The Texas Parks & Wildlife Department (TPWD) Commission is considering a number of significant changes to hunting and fishing regulations in 2018. However, the Commission wants input from stakeholders and constituents in Texas before making any final decisions regarding these possible regulation changes.

Among other things, TPWD is looking at lengthening the whitetail deer season in Texas’ North Zone, allowing air guns and air bows for hunting big game and non-migratory birds, eliminating certain archery equipment requirements, establishing mule deer antler restrictions in the Texas Panhandle, increasing the bag limit for pintails, and modifying the bag limits for King Mackerel and Largemouth Bass. The state is also considering purchasing 214 acres of land in Aransas County to help preserve critical whooping crane habitat.

TPWD has posted details regarding all of these issues on its website and is accepting public comment on them until 7:00 a.m. on March 22. You may also comment in person at the TPWD headquarters in Austin during the commission meeting at 9:00 am on March 22.

The proposed changes to the whitetail deer season, the removal of certain minimum requirements for archery equipment, and the potential for mule deer antler restrictions are of particular interest to many big game hunters in the state.

Of these, the potential for a longer whitetail deer season in most of the state may be most significant change under consideration. Texas currently divides the state into two zones for whitetail deer seasons — the North Zone and the South Zone. Under the current regulations, the general deer season opens on the same date in both zones, but the season in the South Zone ends two weeks after deer season in the North Zone closes in January.

If the commission decides to adopt the new rules, hunters in the North Zone would get an additional two weeks of hunting so that the entire state would have a uniform whitetail deer general hunting season. Additionally, the state would still open the special late season, muzzleloader season, and late youth season immediately after the general deer season ends for 14 consecutive days. This would allow some hunters to stay afield pursuing deer into February.

Bow hunters should also pay particular attention to the changes under consideration for archery equipment. Current regulations require a minimum broadhead width of 7/8" with 2 cutting edges, a minimum draw weight of 125 pounds for crossbows, a minimum crossbow stock length of 25", and a requirement that all crossbows have a mechanical safety.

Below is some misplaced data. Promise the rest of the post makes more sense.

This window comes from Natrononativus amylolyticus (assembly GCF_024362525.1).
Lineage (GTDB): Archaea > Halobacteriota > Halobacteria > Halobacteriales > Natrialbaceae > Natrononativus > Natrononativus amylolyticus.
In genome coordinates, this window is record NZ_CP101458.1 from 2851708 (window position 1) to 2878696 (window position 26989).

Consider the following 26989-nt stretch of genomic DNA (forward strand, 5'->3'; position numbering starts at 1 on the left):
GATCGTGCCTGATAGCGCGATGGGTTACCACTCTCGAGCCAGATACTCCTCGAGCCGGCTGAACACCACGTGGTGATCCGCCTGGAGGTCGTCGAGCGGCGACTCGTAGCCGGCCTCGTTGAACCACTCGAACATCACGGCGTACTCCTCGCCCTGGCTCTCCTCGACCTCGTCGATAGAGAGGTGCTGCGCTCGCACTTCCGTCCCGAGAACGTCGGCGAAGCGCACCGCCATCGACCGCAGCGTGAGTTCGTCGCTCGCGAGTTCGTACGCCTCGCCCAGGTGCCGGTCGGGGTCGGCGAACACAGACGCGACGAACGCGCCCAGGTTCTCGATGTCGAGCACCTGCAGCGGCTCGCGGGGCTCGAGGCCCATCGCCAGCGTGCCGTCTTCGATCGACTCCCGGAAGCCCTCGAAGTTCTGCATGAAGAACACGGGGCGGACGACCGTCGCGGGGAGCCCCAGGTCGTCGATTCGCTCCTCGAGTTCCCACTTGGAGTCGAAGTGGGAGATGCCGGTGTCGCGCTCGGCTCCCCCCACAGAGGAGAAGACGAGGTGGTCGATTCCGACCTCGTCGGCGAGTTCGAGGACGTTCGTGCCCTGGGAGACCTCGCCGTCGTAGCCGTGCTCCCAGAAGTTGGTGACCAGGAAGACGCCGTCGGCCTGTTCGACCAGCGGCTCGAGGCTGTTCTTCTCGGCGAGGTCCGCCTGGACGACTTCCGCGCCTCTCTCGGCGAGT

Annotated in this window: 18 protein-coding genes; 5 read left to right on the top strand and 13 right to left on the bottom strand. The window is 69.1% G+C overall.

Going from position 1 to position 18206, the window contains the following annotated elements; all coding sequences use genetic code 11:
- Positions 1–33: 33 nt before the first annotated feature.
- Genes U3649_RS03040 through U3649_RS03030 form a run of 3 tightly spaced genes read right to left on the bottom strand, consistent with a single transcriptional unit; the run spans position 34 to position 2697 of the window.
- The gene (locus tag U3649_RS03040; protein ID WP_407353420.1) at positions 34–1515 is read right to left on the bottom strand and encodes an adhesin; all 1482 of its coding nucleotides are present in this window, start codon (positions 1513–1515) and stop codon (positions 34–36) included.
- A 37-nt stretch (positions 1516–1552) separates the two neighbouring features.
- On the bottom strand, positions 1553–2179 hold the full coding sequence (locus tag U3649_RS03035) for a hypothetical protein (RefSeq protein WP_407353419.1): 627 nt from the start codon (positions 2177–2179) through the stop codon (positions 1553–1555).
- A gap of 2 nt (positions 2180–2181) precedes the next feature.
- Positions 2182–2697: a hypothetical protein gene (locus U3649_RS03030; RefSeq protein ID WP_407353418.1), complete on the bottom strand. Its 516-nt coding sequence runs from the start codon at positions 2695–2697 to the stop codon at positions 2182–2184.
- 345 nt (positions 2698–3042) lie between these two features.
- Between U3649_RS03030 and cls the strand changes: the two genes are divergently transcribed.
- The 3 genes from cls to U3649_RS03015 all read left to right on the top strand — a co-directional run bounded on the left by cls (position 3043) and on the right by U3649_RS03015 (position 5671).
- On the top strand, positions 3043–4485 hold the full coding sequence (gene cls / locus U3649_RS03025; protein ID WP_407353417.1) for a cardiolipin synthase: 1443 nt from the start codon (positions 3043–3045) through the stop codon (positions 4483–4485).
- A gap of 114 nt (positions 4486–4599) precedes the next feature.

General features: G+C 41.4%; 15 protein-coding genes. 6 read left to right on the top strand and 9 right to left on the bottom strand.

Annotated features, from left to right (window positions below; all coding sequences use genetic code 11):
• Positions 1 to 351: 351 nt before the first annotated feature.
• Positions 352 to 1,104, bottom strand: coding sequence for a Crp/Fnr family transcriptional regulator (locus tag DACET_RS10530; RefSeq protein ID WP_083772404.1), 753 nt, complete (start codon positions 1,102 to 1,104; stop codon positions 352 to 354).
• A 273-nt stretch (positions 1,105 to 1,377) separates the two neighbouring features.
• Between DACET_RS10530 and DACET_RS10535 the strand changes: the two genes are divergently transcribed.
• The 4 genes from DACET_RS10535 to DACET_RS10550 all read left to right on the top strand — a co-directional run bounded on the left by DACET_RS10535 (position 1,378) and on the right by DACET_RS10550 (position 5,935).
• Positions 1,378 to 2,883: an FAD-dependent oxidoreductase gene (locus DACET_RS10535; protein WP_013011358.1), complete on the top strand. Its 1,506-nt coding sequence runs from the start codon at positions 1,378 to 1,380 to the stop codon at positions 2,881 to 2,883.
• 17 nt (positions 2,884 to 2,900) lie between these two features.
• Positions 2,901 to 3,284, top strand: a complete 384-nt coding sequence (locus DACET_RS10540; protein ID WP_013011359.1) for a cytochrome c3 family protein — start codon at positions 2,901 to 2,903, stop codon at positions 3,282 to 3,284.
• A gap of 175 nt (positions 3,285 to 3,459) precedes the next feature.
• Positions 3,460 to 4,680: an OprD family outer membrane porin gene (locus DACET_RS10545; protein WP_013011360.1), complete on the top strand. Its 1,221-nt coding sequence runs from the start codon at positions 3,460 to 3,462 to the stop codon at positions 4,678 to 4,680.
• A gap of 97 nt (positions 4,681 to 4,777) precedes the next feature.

The TPWD Commission is looking at removing those requirements in an effort to remove barriers to entry and aid in the recruitment of new hunters by minimizing the complexity of the regulations.

In short, the staff within the TWPD making this proposal believe that hunter education, TPWD informational publications, the bow hunting industry, and hunting media in general are all more effective means of providing guidance on using the most effective archery equipment for big game hunting than current TWPD archery regulations.

Finally, mule deer hunters in the Texas Panhandle may have to abide by antler restrictions beginning this fall. In order to limit the harvest of young bucks and improve the overall age class of the mule deer population, TPWD is looking at establishing an experimental antler regulation for the next four years in Briscoe, Childress, Cottle, Floyd, Hall, and Motley Counties. If this regulation goes forward, hunters in those counties could only harvest mule deer bucks with at least a 20" outside spread starting this fall.

If you’re a hunter or angler in the Lone Star State, I encourage you to familiarize yourself with the proposed changes to the hunting and fishing regulations. Regardless of whether you’re for or against to these proposals, leave a comment and let the TPWD Commission know what you think. This is your opportunity to have decision makers in the state hear your opinion. Just make sure you comment before the deadline on March 22.